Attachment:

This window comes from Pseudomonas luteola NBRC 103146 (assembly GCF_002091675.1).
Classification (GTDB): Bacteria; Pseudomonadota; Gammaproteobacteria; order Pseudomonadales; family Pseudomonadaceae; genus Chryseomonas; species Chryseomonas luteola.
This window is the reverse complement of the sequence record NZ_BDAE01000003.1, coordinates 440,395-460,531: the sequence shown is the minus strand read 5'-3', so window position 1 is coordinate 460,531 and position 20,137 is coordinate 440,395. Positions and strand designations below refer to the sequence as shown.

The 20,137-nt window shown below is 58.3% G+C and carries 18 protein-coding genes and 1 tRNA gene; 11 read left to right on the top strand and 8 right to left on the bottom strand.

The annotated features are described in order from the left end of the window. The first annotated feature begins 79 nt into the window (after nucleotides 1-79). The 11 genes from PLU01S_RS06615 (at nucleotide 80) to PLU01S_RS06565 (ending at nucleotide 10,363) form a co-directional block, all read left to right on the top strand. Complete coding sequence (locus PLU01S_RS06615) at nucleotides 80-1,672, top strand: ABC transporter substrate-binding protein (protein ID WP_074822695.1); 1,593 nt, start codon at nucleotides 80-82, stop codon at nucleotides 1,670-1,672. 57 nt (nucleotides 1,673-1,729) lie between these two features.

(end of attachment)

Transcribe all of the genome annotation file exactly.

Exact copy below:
This window comes from Pseudomonas luteola NBRC 103146 (assembly GCF_002091675.1).
Classification (GTDB): Bacteria; Pseudomonadota; Gammaproteobacteria; order Pseudomonadales; family Pseudomonadaceae; genus Chryseomonas; species Chryseomonas luteola.
This window is the reverse complement of the sequence record NZ_BDAE01000003.1, coordinates 440,395-460,531: the sequence shown is the minus strand read 5'-3', so window position 1 is coordinate 460,531 and position 20,137 is coordinate 440,395. Positions and strand designations below refer to the sequence as shown.

The 20,137-nt window shown below is 58.3% G+C and carries 18 protein-coding genes and 1 tRNA gene; 11 read left to right on the top strand and 8 right to left on the bottom strand.

The annotated features are described in order from the left end of the window. The first annotated feature begins 79 nt into the window (after nucleotides 1-79). The 11 genes from PLU01S_RS06615 (at nucleotide 80) to PLU01S_RS06565 (ending at nucleotide 10,363) form a co-directional block, all read left to right on the top strand. Complete coding sequence (locus PLU01S_RS06615) at nucleotides 80-1,672, top strand: ABC transporter substrate-binding protein (protein ID WP_074822695.1); 1,593 nt, start codon at nucleotides 80-82, stop codon at nucleotides 1,670-1,672. 57 nt (nucleotides 1,673-1,729) lie between these two features.